Two-Kingdom Theology and Neo-Kuyperians

No, it’s not the plot of a new alien invasion film, it’s a post from Kevin DeYoung’s blog about the merits and dangers of two-kingdom theology and neo-Kuyperianism (of course!). Here’s an explanatory note from Kevin’s article:

In broad strokes, the two kingdom folks believe in a kingdom of this world and a kingdom of Christ. We have a dual citizenship as Christians. Further, the realm of nature should not be expected to function and look like the realm of grace. Living in the tension of two kingdoms we should stop trying to transform the culture of this world into the kingdom of our Lord and instead focus on the church being the church, led by it duly ordained officers and ministering through the ordinary means of grace.

On the other hand, neo-Kupyerianism (intellectual descendants of the Dutch theologian and politician Abraham Kuyper) argue that every square inch of this world belongs to Christ. Therefore, his Lordship should be felt and manifested in politics, in the arts, in education, in short, everywhere. Because the work of Christ was not just to save sinners but also to renew the whole cosmos, we should be at work to change the world and transform the culture.

There’s some extremely interesting points made in the article, so do read the whole thing, but I found this point particularly helpful:

Perhaps there is a–I can’t believe I’m going to say it–a middle ground. I say, let’s not lose the heart of the gospel, divine self-satisfaction through self-substitution. And let’s not apologize for challenging Christians to show this same kind of dying love to others. Let’s not be embarrassed by the doctrine of hell and the necessity of repentance and regeneration. And let’s not be afraid to do good to all people, especially to the household of faith. Let’s work against the injustices and suffering in our day, and let’s be realistic that the poor, as Jesus said, will always be among us. Bottom line: let’s work for change where God calls us and gifts us, but let’s not forget that the Great Commission is go into the world and make disciples, not go into the world and build the kingdom.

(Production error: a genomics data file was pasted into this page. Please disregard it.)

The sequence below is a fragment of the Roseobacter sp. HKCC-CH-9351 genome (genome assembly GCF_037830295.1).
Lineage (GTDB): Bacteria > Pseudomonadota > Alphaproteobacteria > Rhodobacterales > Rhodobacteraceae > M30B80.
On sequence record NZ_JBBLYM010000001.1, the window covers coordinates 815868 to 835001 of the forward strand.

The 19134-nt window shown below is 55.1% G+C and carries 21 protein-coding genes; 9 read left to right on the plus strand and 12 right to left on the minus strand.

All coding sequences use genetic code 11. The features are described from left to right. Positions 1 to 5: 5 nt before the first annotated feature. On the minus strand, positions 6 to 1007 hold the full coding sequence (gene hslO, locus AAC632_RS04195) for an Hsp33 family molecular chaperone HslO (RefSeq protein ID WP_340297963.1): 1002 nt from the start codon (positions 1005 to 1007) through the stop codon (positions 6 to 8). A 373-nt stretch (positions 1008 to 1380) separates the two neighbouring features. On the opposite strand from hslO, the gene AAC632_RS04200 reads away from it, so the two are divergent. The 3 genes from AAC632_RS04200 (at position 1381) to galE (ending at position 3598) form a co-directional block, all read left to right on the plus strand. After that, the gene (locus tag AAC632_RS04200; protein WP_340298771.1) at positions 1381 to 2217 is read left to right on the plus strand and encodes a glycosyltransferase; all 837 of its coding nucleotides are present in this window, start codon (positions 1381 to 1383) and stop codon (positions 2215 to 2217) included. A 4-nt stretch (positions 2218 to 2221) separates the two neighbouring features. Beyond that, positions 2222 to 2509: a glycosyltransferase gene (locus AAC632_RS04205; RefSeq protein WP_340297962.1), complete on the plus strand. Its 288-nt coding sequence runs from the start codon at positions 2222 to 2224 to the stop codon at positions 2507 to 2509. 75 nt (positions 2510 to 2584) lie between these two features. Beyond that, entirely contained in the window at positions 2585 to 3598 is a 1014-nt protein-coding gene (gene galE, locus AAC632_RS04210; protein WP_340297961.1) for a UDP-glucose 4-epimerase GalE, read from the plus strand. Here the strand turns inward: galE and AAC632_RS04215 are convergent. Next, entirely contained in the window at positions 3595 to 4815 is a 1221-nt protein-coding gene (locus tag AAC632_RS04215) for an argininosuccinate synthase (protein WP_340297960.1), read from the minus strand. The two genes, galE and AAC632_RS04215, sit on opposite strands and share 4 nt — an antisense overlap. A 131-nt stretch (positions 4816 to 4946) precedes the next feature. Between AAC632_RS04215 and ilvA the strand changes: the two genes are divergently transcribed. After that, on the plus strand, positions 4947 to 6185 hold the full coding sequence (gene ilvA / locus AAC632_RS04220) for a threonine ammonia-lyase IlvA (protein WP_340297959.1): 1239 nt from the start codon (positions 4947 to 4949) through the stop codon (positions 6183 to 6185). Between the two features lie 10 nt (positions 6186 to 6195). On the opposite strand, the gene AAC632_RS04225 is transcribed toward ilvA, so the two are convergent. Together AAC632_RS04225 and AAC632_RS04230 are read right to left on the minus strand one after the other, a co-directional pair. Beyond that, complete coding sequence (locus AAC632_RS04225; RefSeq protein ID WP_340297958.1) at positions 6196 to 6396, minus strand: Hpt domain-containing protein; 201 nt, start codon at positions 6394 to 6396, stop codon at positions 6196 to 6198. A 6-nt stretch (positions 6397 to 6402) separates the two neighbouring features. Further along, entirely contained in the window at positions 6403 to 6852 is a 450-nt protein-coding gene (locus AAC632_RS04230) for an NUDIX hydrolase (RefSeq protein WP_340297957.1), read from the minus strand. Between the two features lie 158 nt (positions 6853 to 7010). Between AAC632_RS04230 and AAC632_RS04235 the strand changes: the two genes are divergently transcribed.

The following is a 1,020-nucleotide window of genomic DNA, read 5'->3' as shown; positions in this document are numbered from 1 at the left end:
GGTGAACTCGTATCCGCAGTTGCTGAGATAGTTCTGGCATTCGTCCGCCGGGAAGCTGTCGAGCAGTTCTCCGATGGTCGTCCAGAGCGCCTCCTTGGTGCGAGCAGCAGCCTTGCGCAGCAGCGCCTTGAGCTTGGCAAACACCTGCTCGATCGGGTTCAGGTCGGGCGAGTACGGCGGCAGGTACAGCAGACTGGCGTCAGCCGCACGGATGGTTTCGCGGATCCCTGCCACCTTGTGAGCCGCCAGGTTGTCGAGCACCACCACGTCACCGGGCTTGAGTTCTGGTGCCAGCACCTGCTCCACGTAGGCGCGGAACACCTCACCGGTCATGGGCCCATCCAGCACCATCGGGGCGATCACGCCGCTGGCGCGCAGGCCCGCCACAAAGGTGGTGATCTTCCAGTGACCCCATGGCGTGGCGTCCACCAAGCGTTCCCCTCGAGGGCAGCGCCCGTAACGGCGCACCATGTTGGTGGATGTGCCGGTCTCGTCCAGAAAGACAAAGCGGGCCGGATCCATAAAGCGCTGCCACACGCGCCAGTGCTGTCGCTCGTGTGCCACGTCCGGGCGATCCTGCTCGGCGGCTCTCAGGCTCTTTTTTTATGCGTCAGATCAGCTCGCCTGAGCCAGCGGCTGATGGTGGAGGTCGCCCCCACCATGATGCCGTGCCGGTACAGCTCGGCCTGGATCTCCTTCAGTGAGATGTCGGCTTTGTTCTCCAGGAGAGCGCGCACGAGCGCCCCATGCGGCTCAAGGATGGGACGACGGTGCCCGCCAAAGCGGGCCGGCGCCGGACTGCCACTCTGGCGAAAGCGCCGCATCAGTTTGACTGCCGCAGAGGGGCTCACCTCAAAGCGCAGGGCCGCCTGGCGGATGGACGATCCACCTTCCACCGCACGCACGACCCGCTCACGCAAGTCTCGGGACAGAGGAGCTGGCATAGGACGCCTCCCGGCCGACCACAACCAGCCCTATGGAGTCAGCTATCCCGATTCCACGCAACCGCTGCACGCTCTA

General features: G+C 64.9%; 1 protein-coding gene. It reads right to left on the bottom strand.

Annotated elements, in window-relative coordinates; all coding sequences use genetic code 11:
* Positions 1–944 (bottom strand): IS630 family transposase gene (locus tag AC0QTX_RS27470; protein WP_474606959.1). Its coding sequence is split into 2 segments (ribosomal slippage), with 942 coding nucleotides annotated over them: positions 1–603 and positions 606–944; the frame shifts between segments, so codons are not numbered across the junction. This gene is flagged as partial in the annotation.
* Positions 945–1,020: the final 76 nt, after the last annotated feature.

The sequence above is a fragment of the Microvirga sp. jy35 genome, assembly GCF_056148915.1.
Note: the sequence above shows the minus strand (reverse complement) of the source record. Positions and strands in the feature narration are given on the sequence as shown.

Alright, go read the article at Kevin’s blog. And when you’re done, you can read a response article from the fine folks at White Horse Inn.

Out of the Archives: Keeping the 10 Commandments

Keeping the 10 CommandmentsJ.I. Packer is one of modern Christianity’s greatest minds—the author of countless books, including Evangelism and the Sovereignty of God, Growing in Christ, and arguably his best-known work, Knowing God. There are few men who are more influential theologically on Evangelical Christianity than Packer. So when I saw Keeping the 10 Commandments at the bookstore, I had a hunch it would be a worthwhile read.

Sufficed to say, I was not disappointed.

By many, the 10 Commandments are seen as irrelevant; as ”rules” that prevent us from having any fun. In this short work, an excerpt from Growing in Christ, Packer shows us that these commandments are not rules to be followed; they are commands to be lived to bring us joy…

Read the rest of this review.

In case you missed it

Here are a few of this week’s notable posts:

Book Review: What’s He Really Thinking? A book that does the unthinkable: Encourages women to embrace men for being men.

Up the (Willow) Creek: Tim Keller Reflecting on Tim Keller’s session at the Willow Creek Leadership Summit, Leading People to the Prodigal God

Up the (Willow) Creek: Harvey Carey Harvey Carey wants the church to do more than sit on the sidelines. He wants it to get into the game.

JI Packer Speaks to New Christians

JI Packer provides some helpful advice to new Christians at the Christian Book Expo in Dallas Texas:

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more about “JI Packer Speaks to New Christians“, posted with vodpod

 

 

HT: Mike Anderson/The Resurgence, Justin Taylor